Following the birth of the first child, the woman moves from full to part-time employment. She becomes the primary carer. Working three days a week, the woman’s gross income reduces from £35,000 to £20,000 per annum, providing her with a net income of £1,200 per month.
Taking account of child benefit, tax credits and child support from the former partner, she receives a total income of £1,900 per month. Had she continued in full time employment, her total net income (from employment, child benefit, child support and tax credits) would have been about £3,000 per month. Her pension provision may have reduced. You could/should establish what her pension fund is worth, and then work out approximately what it would have been worth had she contributed more while working full time. Alternatively you could establish how much she requires to achieve the level of pension provision had she not moved to part-time employment. These are arguments. Do not be afraid of putting them forward.
All of this can be vouched. It can be established that the woman has been economically disadvantaged by reason of a reduction of earning capacity and non-financial contributions made by her looking after the children and the jointly owned home. The argument is reinforced by the definitions of both contributions and economic advantage in s 28(9).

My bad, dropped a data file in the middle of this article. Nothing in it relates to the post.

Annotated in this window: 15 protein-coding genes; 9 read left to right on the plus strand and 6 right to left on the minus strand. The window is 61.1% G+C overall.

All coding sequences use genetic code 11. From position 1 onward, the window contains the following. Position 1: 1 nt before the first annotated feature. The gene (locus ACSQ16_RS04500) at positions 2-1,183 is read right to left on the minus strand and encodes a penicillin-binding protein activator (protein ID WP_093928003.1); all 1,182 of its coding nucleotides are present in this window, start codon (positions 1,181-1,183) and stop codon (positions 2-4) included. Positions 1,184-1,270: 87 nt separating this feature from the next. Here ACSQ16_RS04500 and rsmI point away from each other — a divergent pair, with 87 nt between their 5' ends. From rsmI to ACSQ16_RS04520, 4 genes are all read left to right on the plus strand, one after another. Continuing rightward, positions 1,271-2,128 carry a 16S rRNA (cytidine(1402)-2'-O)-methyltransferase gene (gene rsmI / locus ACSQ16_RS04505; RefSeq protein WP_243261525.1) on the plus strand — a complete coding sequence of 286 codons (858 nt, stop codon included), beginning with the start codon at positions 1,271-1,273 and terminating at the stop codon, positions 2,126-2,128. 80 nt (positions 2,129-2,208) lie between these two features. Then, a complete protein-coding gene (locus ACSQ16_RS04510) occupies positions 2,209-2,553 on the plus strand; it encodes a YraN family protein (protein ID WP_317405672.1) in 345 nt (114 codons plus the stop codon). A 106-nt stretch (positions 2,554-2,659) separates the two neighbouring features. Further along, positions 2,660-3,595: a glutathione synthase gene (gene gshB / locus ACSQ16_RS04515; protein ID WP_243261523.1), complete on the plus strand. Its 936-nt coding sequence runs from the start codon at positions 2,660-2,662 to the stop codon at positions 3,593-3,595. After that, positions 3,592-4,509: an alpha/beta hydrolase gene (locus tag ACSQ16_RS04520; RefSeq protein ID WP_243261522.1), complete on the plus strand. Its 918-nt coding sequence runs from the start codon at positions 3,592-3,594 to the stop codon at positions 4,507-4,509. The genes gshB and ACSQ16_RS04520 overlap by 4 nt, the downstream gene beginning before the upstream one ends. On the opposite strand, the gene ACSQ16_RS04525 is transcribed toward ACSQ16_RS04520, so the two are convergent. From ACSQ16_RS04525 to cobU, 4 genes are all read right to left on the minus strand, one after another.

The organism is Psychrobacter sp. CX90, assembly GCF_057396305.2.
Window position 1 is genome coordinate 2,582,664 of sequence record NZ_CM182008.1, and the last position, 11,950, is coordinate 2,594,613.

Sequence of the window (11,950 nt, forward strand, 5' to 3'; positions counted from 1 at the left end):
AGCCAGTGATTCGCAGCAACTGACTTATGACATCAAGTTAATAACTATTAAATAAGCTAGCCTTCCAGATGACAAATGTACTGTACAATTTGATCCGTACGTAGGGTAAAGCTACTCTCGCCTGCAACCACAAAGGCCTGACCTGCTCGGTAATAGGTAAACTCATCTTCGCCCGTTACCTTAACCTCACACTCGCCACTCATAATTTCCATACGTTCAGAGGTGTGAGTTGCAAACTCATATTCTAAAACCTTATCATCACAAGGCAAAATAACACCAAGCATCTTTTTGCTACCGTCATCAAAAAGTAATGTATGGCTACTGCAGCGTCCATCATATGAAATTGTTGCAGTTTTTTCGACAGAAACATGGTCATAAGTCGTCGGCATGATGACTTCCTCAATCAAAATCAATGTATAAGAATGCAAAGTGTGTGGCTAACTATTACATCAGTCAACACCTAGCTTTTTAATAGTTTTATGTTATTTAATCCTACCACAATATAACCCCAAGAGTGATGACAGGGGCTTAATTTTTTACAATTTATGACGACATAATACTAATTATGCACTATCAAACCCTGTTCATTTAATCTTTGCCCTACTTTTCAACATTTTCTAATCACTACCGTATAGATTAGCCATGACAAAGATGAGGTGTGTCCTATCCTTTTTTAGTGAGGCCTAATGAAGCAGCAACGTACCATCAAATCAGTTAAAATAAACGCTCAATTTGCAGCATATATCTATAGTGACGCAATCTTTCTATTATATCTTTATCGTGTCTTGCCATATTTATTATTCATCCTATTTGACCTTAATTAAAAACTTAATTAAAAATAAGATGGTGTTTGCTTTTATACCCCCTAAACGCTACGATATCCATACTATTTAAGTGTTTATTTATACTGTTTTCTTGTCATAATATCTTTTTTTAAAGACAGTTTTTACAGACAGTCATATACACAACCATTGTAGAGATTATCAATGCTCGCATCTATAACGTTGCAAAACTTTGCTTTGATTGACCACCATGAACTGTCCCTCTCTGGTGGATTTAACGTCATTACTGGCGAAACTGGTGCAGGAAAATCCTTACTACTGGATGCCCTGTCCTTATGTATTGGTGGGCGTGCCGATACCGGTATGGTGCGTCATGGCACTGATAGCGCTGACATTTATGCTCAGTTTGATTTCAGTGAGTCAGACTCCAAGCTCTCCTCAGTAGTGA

As Lord Drummond Young said in Whigham v Owen, Mrs Whigham’s non-financial contributions to the household were significant. She was responsible for the great bulk of the work involved in keeping the house and looking after the children, which should be reflected in a substantial award. There is a principle of fairness that lies at the heart of the award. These are not my words: they are the words of Lord Hope in Gow v Grant.
Building the claim
How one constructs such a claim also needs to be determined.
Assume that the former partner’s gross income is £80,000 per annum, which equates to £4,000 net per month. During the cohabitation, his income is unaffected. At the end of the relationship his net income reduces by £450 per month, as the amount of child support he requires to pay. The former partner would counter the economic disadvantage of the female partner by the economic disadvantage suffered by him in the interests of the female partner and children, namely the reduction in his income.